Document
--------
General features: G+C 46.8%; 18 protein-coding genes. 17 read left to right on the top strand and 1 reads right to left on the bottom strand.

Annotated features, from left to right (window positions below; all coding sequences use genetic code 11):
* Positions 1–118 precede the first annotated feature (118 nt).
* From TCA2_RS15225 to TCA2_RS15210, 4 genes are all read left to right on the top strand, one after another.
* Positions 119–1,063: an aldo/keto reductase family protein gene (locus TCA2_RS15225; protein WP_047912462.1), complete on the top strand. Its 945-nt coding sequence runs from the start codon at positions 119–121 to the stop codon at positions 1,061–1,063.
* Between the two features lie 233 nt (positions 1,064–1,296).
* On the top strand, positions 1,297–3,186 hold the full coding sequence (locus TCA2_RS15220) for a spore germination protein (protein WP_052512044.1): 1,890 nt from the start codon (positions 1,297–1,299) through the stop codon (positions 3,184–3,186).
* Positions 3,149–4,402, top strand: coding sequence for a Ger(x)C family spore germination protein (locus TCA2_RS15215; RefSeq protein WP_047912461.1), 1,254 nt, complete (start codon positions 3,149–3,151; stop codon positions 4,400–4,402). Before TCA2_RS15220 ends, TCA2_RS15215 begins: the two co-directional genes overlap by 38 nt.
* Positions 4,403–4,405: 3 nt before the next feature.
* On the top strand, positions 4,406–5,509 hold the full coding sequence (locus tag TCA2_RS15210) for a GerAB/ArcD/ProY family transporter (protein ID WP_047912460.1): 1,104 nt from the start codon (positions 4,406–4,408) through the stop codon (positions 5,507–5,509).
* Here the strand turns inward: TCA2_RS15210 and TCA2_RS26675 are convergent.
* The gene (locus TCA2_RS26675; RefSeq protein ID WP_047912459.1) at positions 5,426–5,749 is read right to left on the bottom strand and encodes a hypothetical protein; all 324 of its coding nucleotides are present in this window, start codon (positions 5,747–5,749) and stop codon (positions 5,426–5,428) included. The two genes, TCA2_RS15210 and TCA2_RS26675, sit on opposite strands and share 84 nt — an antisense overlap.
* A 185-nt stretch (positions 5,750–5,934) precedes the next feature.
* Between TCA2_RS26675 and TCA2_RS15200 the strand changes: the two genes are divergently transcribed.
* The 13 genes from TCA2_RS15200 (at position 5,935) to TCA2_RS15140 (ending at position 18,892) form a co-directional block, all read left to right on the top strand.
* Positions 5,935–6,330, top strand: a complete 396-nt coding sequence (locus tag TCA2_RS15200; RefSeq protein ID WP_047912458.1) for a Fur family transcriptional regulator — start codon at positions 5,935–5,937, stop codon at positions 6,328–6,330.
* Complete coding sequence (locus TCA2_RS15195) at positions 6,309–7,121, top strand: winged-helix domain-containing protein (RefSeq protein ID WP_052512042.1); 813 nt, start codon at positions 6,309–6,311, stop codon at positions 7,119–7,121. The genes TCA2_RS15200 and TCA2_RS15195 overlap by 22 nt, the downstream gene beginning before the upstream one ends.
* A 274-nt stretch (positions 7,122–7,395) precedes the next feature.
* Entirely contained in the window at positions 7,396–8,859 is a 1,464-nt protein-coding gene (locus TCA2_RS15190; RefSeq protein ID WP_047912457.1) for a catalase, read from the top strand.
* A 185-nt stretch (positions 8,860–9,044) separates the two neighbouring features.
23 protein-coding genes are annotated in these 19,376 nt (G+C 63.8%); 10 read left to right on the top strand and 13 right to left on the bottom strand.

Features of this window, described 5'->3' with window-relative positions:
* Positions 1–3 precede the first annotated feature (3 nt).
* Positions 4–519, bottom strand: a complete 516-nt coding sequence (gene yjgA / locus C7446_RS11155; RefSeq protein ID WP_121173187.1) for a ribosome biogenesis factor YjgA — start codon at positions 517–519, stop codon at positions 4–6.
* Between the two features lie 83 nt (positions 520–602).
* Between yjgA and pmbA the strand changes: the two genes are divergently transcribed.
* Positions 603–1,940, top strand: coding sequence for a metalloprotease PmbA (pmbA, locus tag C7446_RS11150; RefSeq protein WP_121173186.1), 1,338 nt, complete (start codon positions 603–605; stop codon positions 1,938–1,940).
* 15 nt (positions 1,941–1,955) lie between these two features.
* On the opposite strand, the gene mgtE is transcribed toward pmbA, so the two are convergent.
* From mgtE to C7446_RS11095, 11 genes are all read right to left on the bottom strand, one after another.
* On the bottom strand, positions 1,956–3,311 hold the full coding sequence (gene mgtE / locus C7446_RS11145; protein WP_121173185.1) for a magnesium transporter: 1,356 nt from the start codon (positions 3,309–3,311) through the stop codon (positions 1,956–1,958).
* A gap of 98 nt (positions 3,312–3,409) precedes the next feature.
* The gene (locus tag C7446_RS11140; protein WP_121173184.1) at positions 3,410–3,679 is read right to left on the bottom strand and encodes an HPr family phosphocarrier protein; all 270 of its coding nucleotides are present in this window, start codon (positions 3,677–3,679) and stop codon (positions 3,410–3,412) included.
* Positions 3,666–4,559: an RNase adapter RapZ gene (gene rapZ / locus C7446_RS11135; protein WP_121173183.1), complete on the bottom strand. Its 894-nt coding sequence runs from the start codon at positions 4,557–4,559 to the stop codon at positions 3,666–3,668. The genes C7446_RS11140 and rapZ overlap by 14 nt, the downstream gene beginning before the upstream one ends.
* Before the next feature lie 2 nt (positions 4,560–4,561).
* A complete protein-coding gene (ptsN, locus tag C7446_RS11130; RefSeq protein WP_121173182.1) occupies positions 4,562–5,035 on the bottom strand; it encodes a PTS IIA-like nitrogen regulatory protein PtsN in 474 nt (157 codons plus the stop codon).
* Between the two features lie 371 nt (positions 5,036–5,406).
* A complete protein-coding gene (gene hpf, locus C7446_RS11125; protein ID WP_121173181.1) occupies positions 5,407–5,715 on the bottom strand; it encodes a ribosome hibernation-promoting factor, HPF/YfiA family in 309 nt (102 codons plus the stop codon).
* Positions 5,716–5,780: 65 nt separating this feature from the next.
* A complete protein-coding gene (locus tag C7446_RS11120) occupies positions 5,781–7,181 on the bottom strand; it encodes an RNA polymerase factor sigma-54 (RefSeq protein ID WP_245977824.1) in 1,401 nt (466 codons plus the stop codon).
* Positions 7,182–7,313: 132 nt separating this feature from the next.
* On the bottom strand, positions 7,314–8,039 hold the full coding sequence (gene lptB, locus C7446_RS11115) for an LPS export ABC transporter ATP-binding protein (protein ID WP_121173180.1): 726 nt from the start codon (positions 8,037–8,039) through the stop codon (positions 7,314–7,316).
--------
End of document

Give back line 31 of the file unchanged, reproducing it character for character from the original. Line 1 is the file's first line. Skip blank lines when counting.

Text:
* On the bottom strand, positions 1,956–3,311 hold the full coding sequence (gene mgtE / locus C7446_RS11145; protein WP_121173185.1) for a magnesium transporter: 1,356 nt from the start codon (positions 3,309–3,311) through the stop codon (positions 1,956–1,958).